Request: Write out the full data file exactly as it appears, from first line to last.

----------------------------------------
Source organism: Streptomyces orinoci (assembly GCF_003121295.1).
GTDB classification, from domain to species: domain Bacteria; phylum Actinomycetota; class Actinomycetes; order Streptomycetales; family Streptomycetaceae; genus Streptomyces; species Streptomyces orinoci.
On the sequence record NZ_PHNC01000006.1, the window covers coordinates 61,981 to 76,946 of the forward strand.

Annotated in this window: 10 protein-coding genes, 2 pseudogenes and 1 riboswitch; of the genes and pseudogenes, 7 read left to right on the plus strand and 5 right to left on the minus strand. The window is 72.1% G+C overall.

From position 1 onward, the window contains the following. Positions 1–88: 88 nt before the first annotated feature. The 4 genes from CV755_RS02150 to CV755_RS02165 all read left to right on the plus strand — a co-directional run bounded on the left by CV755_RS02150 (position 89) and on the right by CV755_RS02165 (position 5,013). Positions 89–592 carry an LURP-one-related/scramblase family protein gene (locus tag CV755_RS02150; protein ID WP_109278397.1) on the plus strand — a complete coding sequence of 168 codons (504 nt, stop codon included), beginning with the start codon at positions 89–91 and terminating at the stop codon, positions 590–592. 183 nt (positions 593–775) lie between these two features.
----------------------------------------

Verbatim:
Source organism: Streptomyces orinoci (assembly GCF_003121295.1).
GTDB classification, from domain to species: domain Bacteria; phylum Actinomycetota; class Actinomycetes; order Streptomycetales; family Streptomycetaceae; genus Streptomyces; species Streptomyces orinoci.
On the sequence record NZ_PHNC01000006.1, the window covers coordinates 61,981 to 76,946 of the forward strand.

Annotated in this window: 10 protein-coding genes, 2 pseudogenes and 1 riboswitch; of the genes and pseudogenes, 7 read left to right on the plus strand and 5 right to left on the minus strand. The window is 72.1% G+C overall.

From position 1 onward, the window contains the following. Positions 1–88: 88 nt before the first annotated feature. The 4 genes from CV755_RS02150 to CV755_RS02165 all read left to right on the plus strand — a co-directional run bounded on the left by CV755_RS02150 (position 89) and on the right by CV755_RS02165 (position 5,013). Positions 89–592 carry an LURP-one-related/scramblase family protein gene (locus tag CV755_RS02150; protein ID WP_109278397.1) on the plus strand — a complete coding sequence of 168 codons (504 nt, stop codon included), beginning with the start codon at positions 89–91 and terminating at the stop codon, positions 590–592. 183 nt (positions 593–775) lie between these two features.